Friday, April 17, 2015

- Art X - Detroit - 2015 -


Art X Detroit 2015

artx-video-interiorArt X Detroit:
-  works created by the 2013-2014 Kresge Eminent Artists and Artist Fellows,

musical performances,
literary readings,
panel discussions,
public art
special exhibitions,
Art X Detroit will be hosted at more than a dozen venues located throughout Midtown Detroit’s Cultural Center
- free - .
Art X Detroit is supported by The Kresge Foundation.
- special visual arts exhibition at MOCAD
features selected works from the collection of
2014 Kresge Eminent Artist Bill Rauhauser,
- the latest developments in the ongoing artistic careers of the following Kresge Artist Fellows:
•Ben Hall (Dance/Music Fellow)
•Jeedo (Dance/Music Fellow)
•Cary Loren (Literary Arts Fellow)
•Peregrine Workshop (Literary Arts Fellow)
•Michael Zadoorian (Literary Arts Fellow)
•Coco Bruner (Visual Arts Fellow)
•Jon Brumit (Visual Arts Fellow)
•Jason E. Carter (Visual Arts Fellow)
•Kate Daughdrill (Visual Arts Fellow)
•Oren Goldenberg (Visual Arts Fellow)
•Marie T. Hermann (Visual Arts Fellow)
•Charlie O’Geen (Visual Arts Fellow)
•Bryant Tillman (Visual Arts Fellow)
•Carl Wilson (Visual Arts Fellow)


Cass Cafe  4620 Cass Avenue 
Cass Corridor Commons Sanctuary  4605 Cass Avenue 
Charles H. Wright Museum of African American History,
GM Theater  315 E Warren Avenue 
Cinema Detroit  3420 Cass Avenue 
College for Creative Studies Walter B. Ford II Building,
Room W217  201 E Kirby St 
Detroit Public Library  5201 Woodward Ave 
Detroit Symphony Orchestra Hall Music Box 
3711 Woodward Ave 
DIA - Crystal Gallery  5200 Woodward Avenue 
DIA - Detroit Film Theatre  5200 Woodward Ave 
DIA - Kresge Court  5200 Woodward Ave 
DIA - Lecture Court  5200 Woodward Ave 
First Congregational Church  33 E. Forest Avenue 
First Congregational Church of Detroit  33 E. Forest Avenue 
Garden Theater  3929 Woodward Avenue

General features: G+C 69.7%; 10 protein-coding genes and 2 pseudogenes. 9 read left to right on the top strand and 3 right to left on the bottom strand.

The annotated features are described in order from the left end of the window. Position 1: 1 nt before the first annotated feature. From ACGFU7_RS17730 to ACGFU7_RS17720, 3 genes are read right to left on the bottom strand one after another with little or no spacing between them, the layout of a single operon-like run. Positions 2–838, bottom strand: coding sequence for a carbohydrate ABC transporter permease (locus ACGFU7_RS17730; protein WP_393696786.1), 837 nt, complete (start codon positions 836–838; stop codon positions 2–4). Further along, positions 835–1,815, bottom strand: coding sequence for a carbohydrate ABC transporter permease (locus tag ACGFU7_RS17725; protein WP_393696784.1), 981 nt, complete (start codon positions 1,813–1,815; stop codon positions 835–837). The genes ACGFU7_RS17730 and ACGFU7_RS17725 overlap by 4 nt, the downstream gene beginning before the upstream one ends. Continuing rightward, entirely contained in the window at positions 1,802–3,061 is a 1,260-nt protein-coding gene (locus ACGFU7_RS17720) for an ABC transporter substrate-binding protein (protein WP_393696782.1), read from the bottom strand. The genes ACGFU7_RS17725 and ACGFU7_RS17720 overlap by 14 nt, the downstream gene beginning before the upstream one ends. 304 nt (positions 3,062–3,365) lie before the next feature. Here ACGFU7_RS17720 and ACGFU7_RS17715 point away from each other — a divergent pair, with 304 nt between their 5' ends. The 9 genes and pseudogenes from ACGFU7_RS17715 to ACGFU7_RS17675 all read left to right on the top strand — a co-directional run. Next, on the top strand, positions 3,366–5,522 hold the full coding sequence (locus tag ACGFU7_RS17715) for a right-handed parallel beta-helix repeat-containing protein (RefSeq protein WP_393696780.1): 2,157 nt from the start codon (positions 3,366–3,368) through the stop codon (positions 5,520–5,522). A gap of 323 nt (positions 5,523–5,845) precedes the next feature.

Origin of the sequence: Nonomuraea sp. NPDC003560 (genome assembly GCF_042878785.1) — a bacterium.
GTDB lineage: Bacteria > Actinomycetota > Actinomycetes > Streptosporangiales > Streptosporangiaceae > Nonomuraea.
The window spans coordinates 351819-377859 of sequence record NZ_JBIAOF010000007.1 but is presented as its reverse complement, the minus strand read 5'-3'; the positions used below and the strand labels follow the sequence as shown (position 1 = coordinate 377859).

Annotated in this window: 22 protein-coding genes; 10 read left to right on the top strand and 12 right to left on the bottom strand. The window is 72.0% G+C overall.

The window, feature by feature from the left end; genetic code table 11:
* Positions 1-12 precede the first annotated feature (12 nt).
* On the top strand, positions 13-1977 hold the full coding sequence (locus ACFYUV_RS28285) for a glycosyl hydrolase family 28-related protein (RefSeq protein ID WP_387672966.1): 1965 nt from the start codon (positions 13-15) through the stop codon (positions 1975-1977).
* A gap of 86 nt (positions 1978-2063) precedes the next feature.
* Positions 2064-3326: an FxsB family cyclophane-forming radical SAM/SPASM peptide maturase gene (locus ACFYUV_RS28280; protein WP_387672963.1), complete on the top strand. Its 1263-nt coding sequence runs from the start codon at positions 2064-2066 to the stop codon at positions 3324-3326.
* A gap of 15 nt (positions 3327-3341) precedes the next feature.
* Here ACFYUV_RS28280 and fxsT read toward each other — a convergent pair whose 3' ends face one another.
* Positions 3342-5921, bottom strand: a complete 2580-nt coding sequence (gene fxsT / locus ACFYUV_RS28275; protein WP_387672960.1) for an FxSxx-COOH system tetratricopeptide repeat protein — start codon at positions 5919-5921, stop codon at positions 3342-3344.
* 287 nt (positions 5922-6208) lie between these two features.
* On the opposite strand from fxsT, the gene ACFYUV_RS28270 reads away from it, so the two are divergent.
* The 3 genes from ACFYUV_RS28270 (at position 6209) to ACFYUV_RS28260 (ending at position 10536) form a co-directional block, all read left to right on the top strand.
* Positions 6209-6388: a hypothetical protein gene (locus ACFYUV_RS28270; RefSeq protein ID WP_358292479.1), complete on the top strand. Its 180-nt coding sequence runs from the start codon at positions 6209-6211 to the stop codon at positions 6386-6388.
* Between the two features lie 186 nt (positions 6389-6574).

Garden Theater - Lobby  3929 Woodward Avenue 
Garfield Lofts  4600 Woodward Ave 
Martin Luther King High School Auditorium 
3200 E Lafayette St 
Michigan Opera  Theatre  1526 Broadway 
Michigan Science Center  5020 John R. Street 
Michigan Science Center Planetarium, Rocket Ship Area 
5020 John R. Street 
Michigan Science Center’s Chrysler IMAX® Dome Theatre 
5020 John R Street 
MOCAD  4454 Woodward Ave 
MOCAD Café  4454 Woodward Ave 
Mocad Café - Side Parking Lot  4454 Woodward Avenue 
MOCAD Woodward Gallery  4454 Woodward Ave 
Salt & Cedar  2448 Riopelle St 
Scarab Club  217 Farnsworth St 
The Carr Center  311 E. Grand River Ave 
The Leonard N. Simons Building  4809 Woodward Avenue 
The Magic Stick  4140 Woodward Ave, Upstairs 
The Majestic Theatre  4140 Woodward Ave 
The N'Namdi Center For Contemporary Art  52 E Forest Ave 
The Wright Museum Contemporary Arts Gallery  315 E Warren Ave  See map and a list of all events for this location 
The Wright Museum GM Theater  315 E Warren Ave 
The Wright Museum Latimer Café  315 E Warren Ave 
Trinosophes  1464 Gratiot Ave 
WSU - Maggie Allesee Studio Theatre, 
3rd Floor, Room #3317  4841 Cass Ave,
WSU - Shaver Recital Hall  4841 Cass 

See map and a list of all events for these locations  

Monday, April 6, 2015

10 Cuban Songs - Pre 70's - Son, Casino -



Think Cuba. Enjoy.
  1. “Rumba en el patio” (1947) by Conjunto Kubavana
  1. “Negro bonito” (c. 1943) by Kiko Mendive
  1. “El negro mambí” (c. 1952) by Conjunto Batari de Andar Dali
  1. “Pollo atrasado” (1956) by Vicentico Valdés y su orquesta
  1. “A romper el coco (1950) by Conjunto Casino
  1. “Como mango” (1960) by Pío Leiva
  1. “Kikirikí” (c. 1950s) by Estrellas de Chocolate
  1. “Dulce con dulce” (c. 1953) by Jóvenes del Cayo
  1. “Sale a buscar” (1957) by Sonora Matancera
  1. “Sonrisa na’ ma” (1953) Celio González

Mainly - Adapted from  - - 

Monday, March 23, 2015

- Music festivals - Midwest ( some - upper ) - 2015 - April - May -

 - For The Festival People - 


(Apr. 10 – 12)Roots and Bluegrass Festival
  • River Falls, WI
Hear music at half a dozen venues in the downtown of this western Wisconsin college town.
(Apr. 23 – 25)Mid West Music Fest
  • Winona, MN
More than 75 musical groups in all genres play in museums, galleries, cafes and arts centers across town. There are arts workshops for children, too.

(Apr. 26 – May 3)Homegrown Music Festival
  • Duluth, MN
More than 100 musical acts will perform in venues around the Twin Ports, plus film, visual arts and beer.


(May 17 – 24)North Country Dylan Celebration
  Duluth, MN
The town in which Bob Dylan was born its native son with pub trivia, a poetry showcase, a Blood on the Tracks Express rolling musical revue on Thursday, a singer-songwriter contest Friday and, on Saturday, a bus tour to Hibbing and back and an evening acoustic salute to Dylan.

(May 21 – 25)North Iowa Band Festival
  Mason City, IA
There's a carnival, craft show and car cruise, but don't miss the 10 a.m. Saturday band parade in this northern Iowa town, which Meredith Willson made famous in "The Music Man.''
(May 22 – 25)World's Largest Brat Fest
  Madison, WI